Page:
What Bug Is That? The guide to Australian insect families.

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The Xylophagidae is an ancient family, with a fossil record dating back to the Cretaceous. The family contains over 100 extant species worldwide, distributed predominantly in the Northern Hemisphere. Only four species occur in Australia, and all belong to the genus Exeretonevra Macquart. The biological information of adults and all information on the immature stages presented below pertain to E. angustifrons .

Field sampling suggests that there is one generation per year, and the discovery of mature larvae in early spring indicates an overwintering larval stage. Adults are most common in summer, and are usually collected from December to February.

Adult Exeretonevra are less active than other Diptera, and often seem reluctant to fly. Males are more active than females, and often fly along or across open areas of vegetation. They also appear to bask, placing their pleural region perpendicular to sunlight. Mating has not been observed, however males repeatedly pursue and attempt to couple with other flying insects and other males. Females are weak fliers, and can be easily picked up by hand. They fly for short periods, often fluttering between nearby plants.

Females lay eggs in small sheltered crevices amongst leaf litter on the soil surface. When newly laid, eggs are covered in a creamy-white secretion, which becomes an identical colour to the soil after five minutes. This hardened mucus securely attaches eggs to the substrate. Immediately after oviposition the egg is completely opaque, and continues to be so until 2-4 days before hatching, at which time the developing larva can be seen within. In the laboratory first-instar larvae hatch after 2-3 weeks incubation time.

Upon hatching, first instar larvae immediately burrow down into soil. Mature larvae are found in the surface layer of soil, up to 5cm deep. Feeding has not been observed in larvae, but they are thought to be predacious on other soft-bodied invertebrates, based on mouthpart structure. The pupae are not known.


Adult Exeretonevra possess a unique combination of morphological characters, which makes them relatively easy to distinguish from other flies, but has made them difficult to classify. The genus has only recently been placed in the Xylophagidae with certainty, based on larval morphology.

Adults vary from 13 to 20mm in length. One of the most obvious landmarks of the fly wing, the r-m cross-vein, is absent. The base of the radial sector, the area of confluence of M and Rs, M1, and M2, form a composite 'diagonal' vein that is superficially similar to that vein found in the Nemestrinidae. However, the diagonal vein of Nemestrinidae such as Trichophthalma Macquart includes a portion of M3, unlike the configuration in Exeretonevra which includes vein M2. Adult Exeretonevra possess one tibial spur on the foreleg, and two tibial spurs on each of the mid- and hind legs. The dorsal surface of abdominal tergite one bears two glandular areas, one on each posterolateral margin.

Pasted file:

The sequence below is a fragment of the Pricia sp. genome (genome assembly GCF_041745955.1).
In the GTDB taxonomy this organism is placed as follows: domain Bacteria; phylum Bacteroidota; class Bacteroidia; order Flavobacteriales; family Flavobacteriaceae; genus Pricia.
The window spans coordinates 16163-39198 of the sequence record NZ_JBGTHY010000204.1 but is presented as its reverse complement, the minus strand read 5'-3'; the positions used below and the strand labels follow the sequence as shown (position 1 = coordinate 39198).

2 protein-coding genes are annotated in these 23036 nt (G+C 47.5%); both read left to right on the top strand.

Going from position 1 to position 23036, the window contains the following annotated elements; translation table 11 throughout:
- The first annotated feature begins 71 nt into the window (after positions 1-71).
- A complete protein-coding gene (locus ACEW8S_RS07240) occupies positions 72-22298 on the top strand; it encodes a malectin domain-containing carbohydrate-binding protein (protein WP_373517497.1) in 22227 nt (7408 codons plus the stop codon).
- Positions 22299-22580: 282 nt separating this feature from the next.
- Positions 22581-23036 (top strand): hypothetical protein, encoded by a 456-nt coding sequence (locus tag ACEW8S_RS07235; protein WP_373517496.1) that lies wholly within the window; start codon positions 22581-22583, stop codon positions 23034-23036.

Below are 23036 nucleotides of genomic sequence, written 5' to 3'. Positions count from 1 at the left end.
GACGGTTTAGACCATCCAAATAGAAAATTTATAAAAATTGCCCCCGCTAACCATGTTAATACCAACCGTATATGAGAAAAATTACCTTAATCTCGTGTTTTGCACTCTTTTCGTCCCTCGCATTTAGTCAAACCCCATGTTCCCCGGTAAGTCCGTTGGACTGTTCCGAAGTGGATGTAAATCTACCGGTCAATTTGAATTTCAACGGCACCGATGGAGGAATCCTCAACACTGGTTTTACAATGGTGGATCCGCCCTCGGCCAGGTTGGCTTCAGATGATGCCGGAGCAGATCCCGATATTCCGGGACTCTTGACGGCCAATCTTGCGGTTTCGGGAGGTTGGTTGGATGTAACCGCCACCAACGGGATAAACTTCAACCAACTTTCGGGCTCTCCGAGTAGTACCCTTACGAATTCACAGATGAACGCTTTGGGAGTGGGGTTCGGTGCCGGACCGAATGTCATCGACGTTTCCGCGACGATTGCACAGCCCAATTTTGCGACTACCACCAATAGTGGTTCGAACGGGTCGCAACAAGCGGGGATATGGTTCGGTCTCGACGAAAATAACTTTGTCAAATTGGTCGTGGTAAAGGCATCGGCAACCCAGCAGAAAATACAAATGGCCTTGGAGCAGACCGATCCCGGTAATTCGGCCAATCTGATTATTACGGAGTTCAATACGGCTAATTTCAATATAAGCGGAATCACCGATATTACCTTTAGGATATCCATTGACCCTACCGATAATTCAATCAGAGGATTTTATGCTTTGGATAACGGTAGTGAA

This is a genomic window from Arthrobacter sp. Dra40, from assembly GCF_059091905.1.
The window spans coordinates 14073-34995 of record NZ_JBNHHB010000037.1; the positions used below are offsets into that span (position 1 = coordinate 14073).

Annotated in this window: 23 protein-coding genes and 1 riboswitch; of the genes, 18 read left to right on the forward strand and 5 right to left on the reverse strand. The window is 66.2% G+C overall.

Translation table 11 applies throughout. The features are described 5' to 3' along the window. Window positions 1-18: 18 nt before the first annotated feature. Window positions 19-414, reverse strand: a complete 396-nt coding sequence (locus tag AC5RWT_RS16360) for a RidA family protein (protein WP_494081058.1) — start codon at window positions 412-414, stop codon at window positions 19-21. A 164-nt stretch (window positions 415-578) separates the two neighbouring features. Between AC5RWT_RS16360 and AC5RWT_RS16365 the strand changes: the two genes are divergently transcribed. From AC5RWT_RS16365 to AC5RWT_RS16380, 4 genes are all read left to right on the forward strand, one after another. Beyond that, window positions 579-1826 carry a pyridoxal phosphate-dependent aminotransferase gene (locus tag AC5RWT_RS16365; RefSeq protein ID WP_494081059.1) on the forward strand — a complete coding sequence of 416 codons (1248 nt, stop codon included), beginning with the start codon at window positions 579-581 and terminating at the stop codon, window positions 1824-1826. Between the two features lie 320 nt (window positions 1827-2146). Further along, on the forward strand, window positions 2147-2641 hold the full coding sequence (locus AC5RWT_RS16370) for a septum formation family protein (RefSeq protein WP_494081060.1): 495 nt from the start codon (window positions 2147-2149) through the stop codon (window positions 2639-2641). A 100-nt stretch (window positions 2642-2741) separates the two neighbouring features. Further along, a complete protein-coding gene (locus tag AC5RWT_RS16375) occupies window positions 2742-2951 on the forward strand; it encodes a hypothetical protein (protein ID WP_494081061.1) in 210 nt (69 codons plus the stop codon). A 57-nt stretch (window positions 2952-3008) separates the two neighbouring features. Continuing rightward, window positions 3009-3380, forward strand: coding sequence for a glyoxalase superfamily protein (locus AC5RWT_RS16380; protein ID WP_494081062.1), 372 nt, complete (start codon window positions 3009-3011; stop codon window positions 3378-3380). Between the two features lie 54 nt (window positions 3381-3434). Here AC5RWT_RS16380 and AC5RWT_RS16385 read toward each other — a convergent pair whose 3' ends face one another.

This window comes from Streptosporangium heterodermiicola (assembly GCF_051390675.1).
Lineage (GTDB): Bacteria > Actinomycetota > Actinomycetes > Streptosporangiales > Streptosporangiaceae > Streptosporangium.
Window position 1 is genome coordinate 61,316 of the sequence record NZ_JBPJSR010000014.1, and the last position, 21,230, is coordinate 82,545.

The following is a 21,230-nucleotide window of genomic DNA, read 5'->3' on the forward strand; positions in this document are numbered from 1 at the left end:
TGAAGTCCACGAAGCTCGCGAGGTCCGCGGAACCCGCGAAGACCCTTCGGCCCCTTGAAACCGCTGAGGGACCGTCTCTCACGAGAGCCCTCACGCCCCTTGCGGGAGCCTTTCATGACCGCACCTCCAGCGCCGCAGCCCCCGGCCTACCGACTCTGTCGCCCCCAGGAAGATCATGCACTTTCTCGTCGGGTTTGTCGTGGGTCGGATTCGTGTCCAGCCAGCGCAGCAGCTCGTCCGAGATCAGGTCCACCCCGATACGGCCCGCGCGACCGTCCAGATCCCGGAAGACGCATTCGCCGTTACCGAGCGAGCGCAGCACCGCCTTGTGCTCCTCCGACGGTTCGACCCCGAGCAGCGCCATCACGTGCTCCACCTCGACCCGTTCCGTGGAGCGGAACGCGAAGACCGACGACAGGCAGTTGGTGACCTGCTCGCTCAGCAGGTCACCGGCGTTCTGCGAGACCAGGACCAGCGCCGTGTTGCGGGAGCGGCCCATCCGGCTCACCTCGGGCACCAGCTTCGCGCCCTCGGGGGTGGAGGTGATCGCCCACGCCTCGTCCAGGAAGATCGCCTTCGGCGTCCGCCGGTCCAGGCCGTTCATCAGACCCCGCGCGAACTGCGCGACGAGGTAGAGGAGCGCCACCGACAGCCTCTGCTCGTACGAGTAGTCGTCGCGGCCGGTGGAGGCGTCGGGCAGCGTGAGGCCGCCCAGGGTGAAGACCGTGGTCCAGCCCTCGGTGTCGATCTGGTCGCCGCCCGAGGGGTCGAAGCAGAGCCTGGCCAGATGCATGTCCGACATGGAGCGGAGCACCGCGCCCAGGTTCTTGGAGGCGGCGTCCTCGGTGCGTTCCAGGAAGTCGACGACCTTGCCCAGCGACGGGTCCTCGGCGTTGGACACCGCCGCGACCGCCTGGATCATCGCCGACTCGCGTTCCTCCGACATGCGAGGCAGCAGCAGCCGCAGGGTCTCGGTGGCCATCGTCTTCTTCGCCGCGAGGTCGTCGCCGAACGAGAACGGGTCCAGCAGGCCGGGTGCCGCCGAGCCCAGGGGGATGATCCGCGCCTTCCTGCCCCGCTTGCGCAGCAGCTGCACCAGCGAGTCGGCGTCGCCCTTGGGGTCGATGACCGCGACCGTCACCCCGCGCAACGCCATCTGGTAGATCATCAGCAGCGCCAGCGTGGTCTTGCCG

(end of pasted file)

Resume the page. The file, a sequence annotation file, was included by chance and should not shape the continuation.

Eggs are elongate, 3.5-4.0mm long and 0.5mm wide. The egg's outer surface is ornately sculptured, with a surface of deep pits separated by elevated ridges.

First-instar larvae of E. angustifrons are elongate in shape, and are, on average, 4.2mm long. The head capsule is dark brown, conical, and strongly sclerotised. Mouthparts are inconspicuous and confined to the distal tip of the head. Abdominal segment 8 bears a strongly sclerotised, circular, terminal plate which ends in a pair of upwardly directed hook-like processes. This plate surrounds the spiracles. Visible beneath the cuticle on the prothorax are three patches of small, brown, circular spots. Spots are also present on the anterior dorsal surface of the caudal abdominal segment. The remaining body segments are creamy-white in colour. Creeping welts are present on abdominal segments 1-7 as convex areas, continuous around the circumference of the anterior margin of each segment.
Morphology of mature larvae agrees with that of the first instar, except for a few minor differences. The integument on the whole body is more heavily sclerotised. The prothorax is completely covered by small, circular, darkly sclerotised spots beneath the cuticle. The lateral margins of each of the posterior thoracic and first seven abdominal segments bears a small brown spot, representing nonfunctional vestiges of the spiracular system.


All four described species are endemic to eastern Australia. They are distributed in eastern New South Wales, ACT, eastern Victoria and Tasmania. There is at least one undescribed species in south-west Western Australia. Xylophagids in Australia are found in a variety of habitats, such as alpine heath, warm temperate rainforest, and wet sclerophyll forest. They have been collected from a variety of altitudes up to 1700m. Larvae have been found in the same rainforest glades from which adults were collected.

  • Xylophagidae

  • Eggs of Xylophagidae

  • Xylophaga sp.

  • Xylophagidae larvae

  • Xylophagidae